Considerable effort has been expended in the study of the benthic invertebrate fauna of Gray’s Reef National Marine Sanctuary (GRNMS) and other southeastern hardbottom communities. However, the resulting information exists primarily in scattered gray literature and is difficult to access. Likewise, although Milton Gray and his associates made extensive collections of invertebrates from the area, much of the supporting data, or in some cases the specimens themselves, are apparently missing or at least not readily available. For all practical purposes, then, the invertebrate fauna of GRNMS is poorly known, and identification of specimens collected from GRNMS and other southeastern hardbottom communities can be a difficult task. Less effort has been directed toward understanding the benthic cryptic fish community of GRNMS. Census methods in current use at GRNMS (i.e. video transects, diver transects and point counts) are known to under estimate this component of the fish fauna. Species composition and temporal dynamics of these fishes is, therefore, poorly known.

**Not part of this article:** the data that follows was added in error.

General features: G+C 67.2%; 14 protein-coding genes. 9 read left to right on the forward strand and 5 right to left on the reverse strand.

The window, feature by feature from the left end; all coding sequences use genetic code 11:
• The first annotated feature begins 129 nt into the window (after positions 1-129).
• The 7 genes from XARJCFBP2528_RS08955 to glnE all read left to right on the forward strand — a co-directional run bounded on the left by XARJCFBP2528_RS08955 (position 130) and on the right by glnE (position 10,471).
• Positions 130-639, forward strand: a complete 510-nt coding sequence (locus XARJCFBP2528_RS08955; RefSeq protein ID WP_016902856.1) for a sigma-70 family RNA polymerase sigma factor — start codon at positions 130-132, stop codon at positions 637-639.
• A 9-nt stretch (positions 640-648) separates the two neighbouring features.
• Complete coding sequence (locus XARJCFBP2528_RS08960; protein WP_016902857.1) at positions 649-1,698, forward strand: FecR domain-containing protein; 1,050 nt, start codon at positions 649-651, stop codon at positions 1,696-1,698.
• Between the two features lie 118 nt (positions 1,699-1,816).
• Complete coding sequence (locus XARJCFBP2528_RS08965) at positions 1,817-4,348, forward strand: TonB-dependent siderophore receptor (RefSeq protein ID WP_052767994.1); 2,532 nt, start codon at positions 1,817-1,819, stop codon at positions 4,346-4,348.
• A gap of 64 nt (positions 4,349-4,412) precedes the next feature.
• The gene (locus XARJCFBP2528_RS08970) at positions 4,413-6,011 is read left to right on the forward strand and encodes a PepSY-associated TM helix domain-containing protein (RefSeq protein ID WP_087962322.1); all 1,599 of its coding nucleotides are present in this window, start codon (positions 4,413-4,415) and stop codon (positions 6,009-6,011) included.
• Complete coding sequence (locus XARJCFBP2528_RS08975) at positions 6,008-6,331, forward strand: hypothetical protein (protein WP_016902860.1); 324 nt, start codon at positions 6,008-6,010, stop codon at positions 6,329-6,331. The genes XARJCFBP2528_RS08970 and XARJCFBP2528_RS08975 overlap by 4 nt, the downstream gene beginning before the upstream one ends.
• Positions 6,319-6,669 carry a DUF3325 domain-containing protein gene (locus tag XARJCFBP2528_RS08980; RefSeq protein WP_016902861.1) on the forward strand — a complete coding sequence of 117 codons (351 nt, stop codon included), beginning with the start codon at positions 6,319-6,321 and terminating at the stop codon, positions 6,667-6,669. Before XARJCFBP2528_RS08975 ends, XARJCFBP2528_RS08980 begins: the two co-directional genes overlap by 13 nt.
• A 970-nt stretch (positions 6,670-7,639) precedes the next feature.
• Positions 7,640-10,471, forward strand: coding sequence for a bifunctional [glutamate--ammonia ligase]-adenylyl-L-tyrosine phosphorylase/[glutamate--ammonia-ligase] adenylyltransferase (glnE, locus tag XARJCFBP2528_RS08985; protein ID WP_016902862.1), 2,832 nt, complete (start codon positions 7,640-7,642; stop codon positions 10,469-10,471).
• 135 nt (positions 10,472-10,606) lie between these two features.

Most sessile marine species have a pelagic larval stage that results from spawning of eggs and sperm into the water column followed by fertilization, or release of fully mature brooded larvae (Pechenik 1999). Benthic marine populations are generally considered demographically open with new individuals coming mainly or exclusively from this supply of dispersing planktonic larvae (for review see Caley et al. 1996). Recruitment of these pelagic larvae back to the benthos is dependent on processes that function at multiple spatial scales and that act both prior to and after settlement. In the study outlined here, I propose to investigate questions related to both recruitment and larval dispersal in sessile, benthic marine invertebrates of Gray’s Reef National Marine Sanctuary (GRNMS). The specific goals of this project are two-fold: 1) to follow recruitment of benthic marine invertebrates to newly established patches of bare reef substrata and document changes in patch community structure over time and 2) to determine if recruitment of benthic marine invertebrates to GRNMS is primarily the end product of larval dispersal from adjacent, but physically separated hard bottom communities outside the sanctuary, or the result of recruitment of propagules produced within the sanctuary. The first objective will be addressed by following reestablishment of cleared plots on both flat top ledges and scarps. The second will use allozyme markers to assess population genetic structure and infer dispersal patterns in adult populations of the temperate coral Oculina arbuscula. This project has practical implications for management of the GRNMS because it will provide baseline information that can be used to assess what short and long-term impacts might result from user-induced damage to the benthos.